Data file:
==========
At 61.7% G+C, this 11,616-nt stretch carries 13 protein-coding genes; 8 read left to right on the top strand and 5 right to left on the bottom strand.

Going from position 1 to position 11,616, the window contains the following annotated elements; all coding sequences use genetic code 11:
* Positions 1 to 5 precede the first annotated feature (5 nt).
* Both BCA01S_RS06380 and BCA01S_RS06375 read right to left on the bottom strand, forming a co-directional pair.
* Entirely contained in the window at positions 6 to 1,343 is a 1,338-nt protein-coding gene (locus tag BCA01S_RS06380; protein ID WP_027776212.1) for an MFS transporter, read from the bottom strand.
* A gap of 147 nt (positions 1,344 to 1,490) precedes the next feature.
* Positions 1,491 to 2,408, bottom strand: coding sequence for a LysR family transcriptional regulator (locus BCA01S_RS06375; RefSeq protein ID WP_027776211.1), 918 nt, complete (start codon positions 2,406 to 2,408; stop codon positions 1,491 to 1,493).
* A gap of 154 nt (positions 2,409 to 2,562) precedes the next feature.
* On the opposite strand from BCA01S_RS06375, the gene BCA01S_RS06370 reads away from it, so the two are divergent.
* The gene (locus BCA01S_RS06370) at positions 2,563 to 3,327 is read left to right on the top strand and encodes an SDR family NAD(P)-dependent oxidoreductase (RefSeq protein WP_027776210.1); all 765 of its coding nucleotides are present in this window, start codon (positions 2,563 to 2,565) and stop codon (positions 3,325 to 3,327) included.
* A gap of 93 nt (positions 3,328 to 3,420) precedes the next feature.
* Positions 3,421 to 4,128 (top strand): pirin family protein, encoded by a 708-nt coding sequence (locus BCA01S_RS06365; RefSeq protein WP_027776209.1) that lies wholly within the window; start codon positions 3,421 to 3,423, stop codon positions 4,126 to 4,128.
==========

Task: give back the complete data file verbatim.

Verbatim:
At 61.7% G+C, this 11,616-nt stretch carries 13 protein-coding genes; 8 read left to right on the top strand and 5 right to left on the bottom strand.

Going from position 1 to position 11,616, the window contains the following annotated elements; all coding sequences use genetic code 11:
* Positions 1 to 5 precede the first annotated feature (5 nt).
* Both BCA01S_RS06380 and BCA01S_RS06375 read right to left on the bottom strand, forming a co-directional pair.
* Entirely contained in the window at positions 6 to 1,343 is a 1,338-nt protein-coding gene (locus tag BCA01S_RS06380; protein ID WP_027776212.1) for an MFS transporter, read from the bottom strand.
* A gap of 147 nt (positions 1,344 to 1,490) precedes the next feature.
* Positions 1,491 to 2,408, bottom strand: coding sequence for a LysR family transcriptional regulator (locus BCA01S_RS06375; RefSeq protein ID WP_027776211.1), 918 nt, complete (start codon positions 2,406 to 2,408; stop codon positions 1,491 to 1,493).
* A gap of 154 nt (positions 2,409 to 2,562) precedes the next feature.
* On the opposite strand from BCA01S_RS06375, the gene BCA01S_RS06370 reads away from it, so the two are divergent.
* The gene (locus BCA01S_RS06370) at positions 2,563 to 3,327 is read left to right on the top strand and encodes an SDR family NAD(P)-dependent oxidoreductase (RefSeq protein WP_027776210.1); all 765 of its coding nucleotides are present in this window, start codon (positions 2,563 to 2,565) and stop codon (positions 3,325 to 3,327) included.
* A gap of 93 nt (positions 3,328 to 3,420) precedes the next feature.
* Positions 3,421 to 4,128 (top strand): pirin family protein, encoded by a 708-nt coding sequence (locus BCA01S_RS06365; RefSeq protein WP_027776209.1) that lies wholly within the window; start codon positions 3,421 to 3,423, stop codon positions 4,126 to 4,128.